At CMPS, our multidisciplinary pain program addresses how one perceives the pain, how will cope with the pain, how much pain affects emotional distress, how much emotional distress and six pain, and how one allows pain to interfere in the activities of their daily life (social, family, occupational, etc.).

Adapted From:

Guide to Pain Management in Low-Resource Settings.
Chapter 13.
Claudia Schulz-Gibbins

People who have painful conditions or injuries are often additionally affected by emotional distress, depression, and anxiety. Chronic pain involves more than the subjective experience of the intensity of pain. The last 30 years, a biopsychosocial model for understanding chronic pain has evolved. According to this model, chronic pain is a syndrome with consequences such as physical and psychosocial impairment. This model contains variables such as central processes on the biological dimension as well as on psychological dimensions, including somatic, cognitive, and affective dimensions.

The cognitive dimension contains how the patient thinks about and attempts to come to grips with the pain experienced. For example, thoughts like “the pain is unbearable” or “the pain will never end” can have an effect on the affective dimension and intensify reactions like anxiety.

Suffering from chronic pain has social consequences, for example, on activities of daily living, family environment, and cultural factors, or it may be affected by previous treatment experiences. Illnesses can be viewed as the effect of the complex interaction of biological, psychological, and social factors.

Emotional and cognitive aspects like anxiety or helplessness and coping with chronic pain can significantly strengthen the pain perception and intensity. Increased pain perception can include emotional components such as despair, sadness, anger, or fear, but it can also be a reaction to impairment due to pain. Correlated with these processes, the cognitive component is the belief that it is not possible to have any relief of pain after unsuccessful treatment. Believing this can, for example, increase feelings of helplessness. The loss of belief in the functionality of one’s own body is experienced as a psychological threat. Very often, the result is a restriction of one’s whole perspective on life through the focus on pain. The consequence is that the person concerned very often retires from physical and social activities. Family conflicts arise because of the feeling of being misunderstood. Self-esteem is affected by the subsequent inability to work. The main focus becomes on consulting doctors to obtain a cure. Increasing consumption of medication is accompanied by fear and apprehension of side effects.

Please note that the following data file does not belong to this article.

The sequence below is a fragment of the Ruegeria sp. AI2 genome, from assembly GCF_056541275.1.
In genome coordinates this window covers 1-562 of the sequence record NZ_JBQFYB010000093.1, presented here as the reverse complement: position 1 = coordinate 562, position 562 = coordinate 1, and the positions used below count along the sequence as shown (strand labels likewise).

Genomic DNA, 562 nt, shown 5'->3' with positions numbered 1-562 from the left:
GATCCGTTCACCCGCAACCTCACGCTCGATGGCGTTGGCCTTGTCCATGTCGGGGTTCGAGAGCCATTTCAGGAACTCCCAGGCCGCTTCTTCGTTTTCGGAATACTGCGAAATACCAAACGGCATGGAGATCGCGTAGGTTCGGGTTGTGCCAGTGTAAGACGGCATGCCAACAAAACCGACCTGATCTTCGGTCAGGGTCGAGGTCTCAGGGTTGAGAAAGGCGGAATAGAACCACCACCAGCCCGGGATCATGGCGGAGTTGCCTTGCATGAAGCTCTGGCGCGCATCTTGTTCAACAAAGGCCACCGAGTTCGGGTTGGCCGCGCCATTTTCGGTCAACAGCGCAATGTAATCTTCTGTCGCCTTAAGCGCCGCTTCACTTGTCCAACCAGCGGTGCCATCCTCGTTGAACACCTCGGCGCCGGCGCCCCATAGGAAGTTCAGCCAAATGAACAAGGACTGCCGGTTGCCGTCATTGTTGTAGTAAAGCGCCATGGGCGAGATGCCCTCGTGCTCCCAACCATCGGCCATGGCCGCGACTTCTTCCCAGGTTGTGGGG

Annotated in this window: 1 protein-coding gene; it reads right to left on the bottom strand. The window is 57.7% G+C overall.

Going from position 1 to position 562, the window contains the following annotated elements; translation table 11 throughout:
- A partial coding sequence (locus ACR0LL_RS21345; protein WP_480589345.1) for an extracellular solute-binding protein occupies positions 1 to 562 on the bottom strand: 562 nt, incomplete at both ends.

Inactivity because of the impairment by the pain can intensify depressive reactions such as passivity, agitation, lack of sleep, with decreased self-esteem. In a vicious circle, chronic pain can lead to depressive reactions, which influence the perception of and reactions to the pain. Biological processes such as muscle tension can cause pain but can also be caused by increased depression. Depression can lead to more physical passivity, and in consequence, the lessened activity leads to an increase of pain because of degeneration of muscles. All roads, in this scenario, lead to chronic pain.